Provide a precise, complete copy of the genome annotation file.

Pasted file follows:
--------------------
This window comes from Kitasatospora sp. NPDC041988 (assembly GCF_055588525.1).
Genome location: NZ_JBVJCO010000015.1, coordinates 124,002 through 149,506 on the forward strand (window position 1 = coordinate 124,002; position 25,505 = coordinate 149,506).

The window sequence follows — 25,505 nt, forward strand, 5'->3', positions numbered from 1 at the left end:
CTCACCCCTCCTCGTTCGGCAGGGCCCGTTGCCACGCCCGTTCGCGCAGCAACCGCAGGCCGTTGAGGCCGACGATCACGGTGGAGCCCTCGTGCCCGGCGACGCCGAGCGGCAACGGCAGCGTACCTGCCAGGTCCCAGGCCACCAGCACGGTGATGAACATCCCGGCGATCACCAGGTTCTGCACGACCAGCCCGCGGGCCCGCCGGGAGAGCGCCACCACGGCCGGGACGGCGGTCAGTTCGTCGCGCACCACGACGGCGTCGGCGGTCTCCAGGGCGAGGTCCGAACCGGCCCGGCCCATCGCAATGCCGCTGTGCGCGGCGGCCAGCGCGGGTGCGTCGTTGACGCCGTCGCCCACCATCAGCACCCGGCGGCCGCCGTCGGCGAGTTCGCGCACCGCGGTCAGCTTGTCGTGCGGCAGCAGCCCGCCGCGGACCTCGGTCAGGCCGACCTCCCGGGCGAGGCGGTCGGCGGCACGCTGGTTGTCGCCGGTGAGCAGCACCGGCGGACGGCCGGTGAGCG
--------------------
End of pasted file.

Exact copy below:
This window comes from Kitasatospora sp. NPDC041988 (assembly GCF_055588525.1).
Genome location: NZ_JBVJCO010000015.1, coordinates 124,002 through 149,506 on the forward strand (window position 1 = coordinate 124,002; position 25,505 = coordinate 149,506).

The window sequence follows — 25,505 nt, forward strand, 5'->3', positions numbered from 1 at the left end:
CTCACCCCTCCTCGTTCGGCAGGGCCCGTTGCCACGCCCGTTCGCGCAGCAACCGCAGGCCGTTGAGGCCGACGATCACGGTGGAGCCCTCGTGCCCGGCGACGCCGAGCGGCAACGGCAGCGTACCTGCCAGGTCCCAGGCCACCAGCACGGTGATGAACATCCCGGCGATCACCAGGTTCTGCACGACCAGCCCGCGGGCCCGCCGGGAGAGCGCCACCACGGCCGGGACGGCGGTCAGTTCGTCGCGCACCACGACGGCGTCGGCGGTCTCCAGGGCGAGGTCCGAACCGGCCCGGCCCATCGCAATGCCGCTGTGCGCGGCGGCCAGCGCGGGTGCGTCGTTGACGCCGTCGCCCACCATCAGCACCCGGCGGCCGCCGTCGGCGAGTTCGCGCACCGCGGTCAGCTTGTCGTGCGGCAGCAGCCCGCCGCGGACCTCGGTCAGGCCGACCTCCCGGGCGAGGCGGTCGGCGGCACGCTGGTTGTCGCCGGTGAGCAGCACCGGCGGACGGCCGGTGAGCG